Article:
The 113th US Open gets under way at Merion near Philadelphia on Thursday with thunderstorms and high winds forecast to hamper the first round.
The iconic East course was hit by heavy rain on Monday and organisers are braced for up to three inches more.
"It depends on what hits or how unlucky we are," said event chief Mike Davis.
Tiger Woods is the favourite to secure a first major title since 2008 and will play with 2011 champion Rory McIlroy and Masters winner Adam Scott.
Merion is hosting the US Open for the fifth time in its history but the first since 1981, after which it was thought to be too short for the modern game and the expanding infrastructure needed at a major tournament.
At 6,996 yards, Merion is the first US Open venue under 7,000 yards since Shinnecock Hills in 2004. Its unique blend of short and long holes, narrow fairways, thick rough and challenging greens offer its main defence, requiring precision off the tee and an in-form wedge game.
Some fear the short layout, softened by rain, could see the tournament-record round of 63 threatened, but Northern Ireland's Graeme McDowell disagrees.
"I think they're underestimating it," said the 2010 US Open champion.
"I think there's 10 or 11 holes on this course that are as tough as any US Open I've seen. The last five holes, I can't think of a tougher finish at a US Open."
Woods, the 14-time major champion, has won four times this season and had a controversial near-miss at the Masters when he was penalised two shots for an illegal drop, finishing tied fourth.
The 37-year-old could join the list of famous winners at Merion which includes Bobby Jones, Ben Hogan and Lee Trevino, but Woods suffered an aberration in the recent Memorial tournament to end tied 65th and is not getting carried away.
"We've got a long way to go," said the American, whose last major win came five years ago when he clinched the US Open on a broken leg at Torrey Pines.
"I just enter events to win and that's it, whether there's a lot of people following or there's nobody out there. That's why I played as a junior, all the way through to now is just to try to kick everyone's butt. That to me is the rush. That's the fun. That's the thrill."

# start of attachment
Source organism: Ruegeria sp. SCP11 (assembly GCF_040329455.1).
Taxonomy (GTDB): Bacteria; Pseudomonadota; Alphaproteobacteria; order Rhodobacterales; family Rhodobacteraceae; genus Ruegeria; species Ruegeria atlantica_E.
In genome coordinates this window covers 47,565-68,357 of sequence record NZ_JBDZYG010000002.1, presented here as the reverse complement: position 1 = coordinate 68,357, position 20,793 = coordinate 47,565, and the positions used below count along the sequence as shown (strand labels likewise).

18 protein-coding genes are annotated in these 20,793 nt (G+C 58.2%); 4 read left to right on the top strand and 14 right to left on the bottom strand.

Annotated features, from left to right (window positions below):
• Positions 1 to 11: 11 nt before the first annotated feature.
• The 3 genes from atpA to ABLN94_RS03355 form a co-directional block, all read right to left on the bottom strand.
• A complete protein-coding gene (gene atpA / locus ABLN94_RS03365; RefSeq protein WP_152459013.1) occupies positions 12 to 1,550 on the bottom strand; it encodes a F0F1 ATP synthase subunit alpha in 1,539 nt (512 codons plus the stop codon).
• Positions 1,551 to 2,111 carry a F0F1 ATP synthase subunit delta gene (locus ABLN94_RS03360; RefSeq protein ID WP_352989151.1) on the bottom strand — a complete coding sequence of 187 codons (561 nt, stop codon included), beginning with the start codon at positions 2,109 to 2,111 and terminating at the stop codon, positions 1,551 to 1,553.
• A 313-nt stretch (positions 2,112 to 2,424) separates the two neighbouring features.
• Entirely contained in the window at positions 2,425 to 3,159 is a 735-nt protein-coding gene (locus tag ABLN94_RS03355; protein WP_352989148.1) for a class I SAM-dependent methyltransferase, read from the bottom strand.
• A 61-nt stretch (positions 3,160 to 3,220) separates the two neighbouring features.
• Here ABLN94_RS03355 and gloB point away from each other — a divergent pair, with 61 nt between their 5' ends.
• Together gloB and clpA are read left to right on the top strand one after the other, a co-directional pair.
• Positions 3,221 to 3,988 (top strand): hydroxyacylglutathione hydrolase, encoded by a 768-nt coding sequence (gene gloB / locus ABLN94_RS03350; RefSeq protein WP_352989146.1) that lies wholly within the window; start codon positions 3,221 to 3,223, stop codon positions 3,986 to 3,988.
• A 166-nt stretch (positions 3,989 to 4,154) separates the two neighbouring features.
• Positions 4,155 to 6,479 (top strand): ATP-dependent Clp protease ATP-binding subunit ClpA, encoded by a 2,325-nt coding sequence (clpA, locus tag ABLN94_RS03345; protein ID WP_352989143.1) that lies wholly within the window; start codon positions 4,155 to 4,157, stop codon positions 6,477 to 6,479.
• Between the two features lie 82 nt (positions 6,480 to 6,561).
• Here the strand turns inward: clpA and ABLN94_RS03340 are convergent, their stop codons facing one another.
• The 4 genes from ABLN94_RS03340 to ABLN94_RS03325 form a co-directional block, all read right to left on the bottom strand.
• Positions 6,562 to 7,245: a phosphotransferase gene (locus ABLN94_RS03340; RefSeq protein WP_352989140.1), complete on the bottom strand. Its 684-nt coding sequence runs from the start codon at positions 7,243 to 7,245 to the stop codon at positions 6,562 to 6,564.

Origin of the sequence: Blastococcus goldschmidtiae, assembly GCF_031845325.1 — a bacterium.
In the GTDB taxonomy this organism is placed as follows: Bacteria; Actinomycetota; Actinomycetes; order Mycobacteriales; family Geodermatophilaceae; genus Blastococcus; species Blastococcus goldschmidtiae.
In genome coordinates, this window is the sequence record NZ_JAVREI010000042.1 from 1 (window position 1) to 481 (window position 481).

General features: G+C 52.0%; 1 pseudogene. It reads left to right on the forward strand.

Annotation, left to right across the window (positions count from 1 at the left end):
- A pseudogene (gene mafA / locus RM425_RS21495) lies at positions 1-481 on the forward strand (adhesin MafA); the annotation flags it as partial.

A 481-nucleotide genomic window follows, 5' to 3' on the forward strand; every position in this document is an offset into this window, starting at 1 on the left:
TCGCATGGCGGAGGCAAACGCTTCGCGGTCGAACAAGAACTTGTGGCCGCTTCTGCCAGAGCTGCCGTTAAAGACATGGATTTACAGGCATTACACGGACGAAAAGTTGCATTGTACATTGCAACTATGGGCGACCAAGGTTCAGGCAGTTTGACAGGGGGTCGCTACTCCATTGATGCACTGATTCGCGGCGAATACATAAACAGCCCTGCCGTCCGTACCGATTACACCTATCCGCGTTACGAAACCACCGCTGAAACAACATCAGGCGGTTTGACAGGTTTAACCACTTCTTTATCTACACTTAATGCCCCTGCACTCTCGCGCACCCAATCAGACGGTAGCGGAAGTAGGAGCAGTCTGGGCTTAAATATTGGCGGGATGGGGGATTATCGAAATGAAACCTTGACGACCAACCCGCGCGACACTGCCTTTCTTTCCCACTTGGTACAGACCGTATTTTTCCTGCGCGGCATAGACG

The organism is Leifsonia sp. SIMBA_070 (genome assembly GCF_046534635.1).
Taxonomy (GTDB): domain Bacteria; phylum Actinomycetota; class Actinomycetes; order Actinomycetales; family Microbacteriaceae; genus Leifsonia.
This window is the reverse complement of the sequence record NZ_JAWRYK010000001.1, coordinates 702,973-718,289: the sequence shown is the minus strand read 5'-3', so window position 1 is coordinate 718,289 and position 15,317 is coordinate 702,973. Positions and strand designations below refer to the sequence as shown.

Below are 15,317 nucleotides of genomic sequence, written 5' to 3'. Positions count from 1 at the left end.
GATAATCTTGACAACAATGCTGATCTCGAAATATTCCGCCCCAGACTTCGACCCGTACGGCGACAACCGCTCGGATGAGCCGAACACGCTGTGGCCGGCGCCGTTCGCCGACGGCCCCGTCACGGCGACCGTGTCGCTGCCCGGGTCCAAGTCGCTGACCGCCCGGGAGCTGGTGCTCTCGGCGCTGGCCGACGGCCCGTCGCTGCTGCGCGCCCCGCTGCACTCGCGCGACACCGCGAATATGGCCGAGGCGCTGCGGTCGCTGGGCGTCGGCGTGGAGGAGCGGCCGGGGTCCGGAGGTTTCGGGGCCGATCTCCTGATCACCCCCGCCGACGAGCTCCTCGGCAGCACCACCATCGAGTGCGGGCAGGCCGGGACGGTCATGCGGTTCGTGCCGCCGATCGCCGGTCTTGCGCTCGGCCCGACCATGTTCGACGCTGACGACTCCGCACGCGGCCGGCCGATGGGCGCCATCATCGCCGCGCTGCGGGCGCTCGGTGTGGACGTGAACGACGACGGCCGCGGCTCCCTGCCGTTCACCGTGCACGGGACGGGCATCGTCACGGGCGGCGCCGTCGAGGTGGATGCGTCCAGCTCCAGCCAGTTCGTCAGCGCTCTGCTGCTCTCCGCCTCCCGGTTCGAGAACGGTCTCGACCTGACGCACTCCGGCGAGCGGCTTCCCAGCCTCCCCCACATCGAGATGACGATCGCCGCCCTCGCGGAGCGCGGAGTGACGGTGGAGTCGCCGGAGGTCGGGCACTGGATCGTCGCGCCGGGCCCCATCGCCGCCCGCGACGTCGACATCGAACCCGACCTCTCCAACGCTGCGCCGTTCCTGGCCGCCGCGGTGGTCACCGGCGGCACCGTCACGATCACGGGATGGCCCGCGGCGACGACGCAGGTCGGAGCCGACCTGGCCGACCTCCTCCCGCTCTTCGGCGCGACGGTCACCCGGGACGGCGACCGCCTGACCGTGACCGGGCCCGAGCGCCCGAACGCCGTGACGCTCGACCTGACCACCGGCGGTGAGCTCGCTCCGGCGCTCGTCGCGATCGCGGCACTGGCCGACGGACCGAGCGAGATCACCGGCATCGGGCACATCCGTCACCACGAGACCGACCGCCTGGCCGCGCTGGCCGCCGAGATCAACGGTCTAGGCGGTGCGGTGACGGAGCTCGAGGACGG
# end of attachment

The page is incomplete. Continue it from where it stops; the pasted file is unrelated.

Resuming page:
World number two McIlroy won the first of his two majors with a record 16 under par in a rain-softened US Open at Congressional in 2011, but is winless this season and missed the cut at Wentworth at the end of last month.
"It feels very close, I'm driving the ball well and my iron play's great and if I put it all together I feel like I can have a great week," said the 22-year-old.
McDowell, who was tied second behind Webb Simpson at Olympic Club last year, has won twice this term, sandwiched by two missed cuts, and is talked of as another likely contender.
American world number four Matt Kuchar is the only other player, along with Woods and McDowell, to have won more than once this season.
England is still chasing a first US Open winner since Tony Jacklin in 1970, but Justin Rose and Luke Donald, ranked fifth and sixth in the world, possess the type of controlled games that might prosper at Merion. Lee Westwood is another tipped to do well, with nine top 10s in his last 14 majors, including the last two US Opens.
The first groups tee off the first and 11th tees at 11:45 BST (06:45 local time) on Thursday, with the bad weather due to come in during the afternoon.
Woods, McIlroy and Scott are set to tee off at 18:14 BST, with Donald, Lee Westwood and Martin Kaymer away at 17:52 BST.
Kuchar and Rose play together at 12:22 BST ahead of five-time US Open runner Phil Mickelson, while Sergio Garcia, who shook hands with Woods on Monday and left a note of apology in his locker to try to resolve their recent row, starts at 12:44 BST.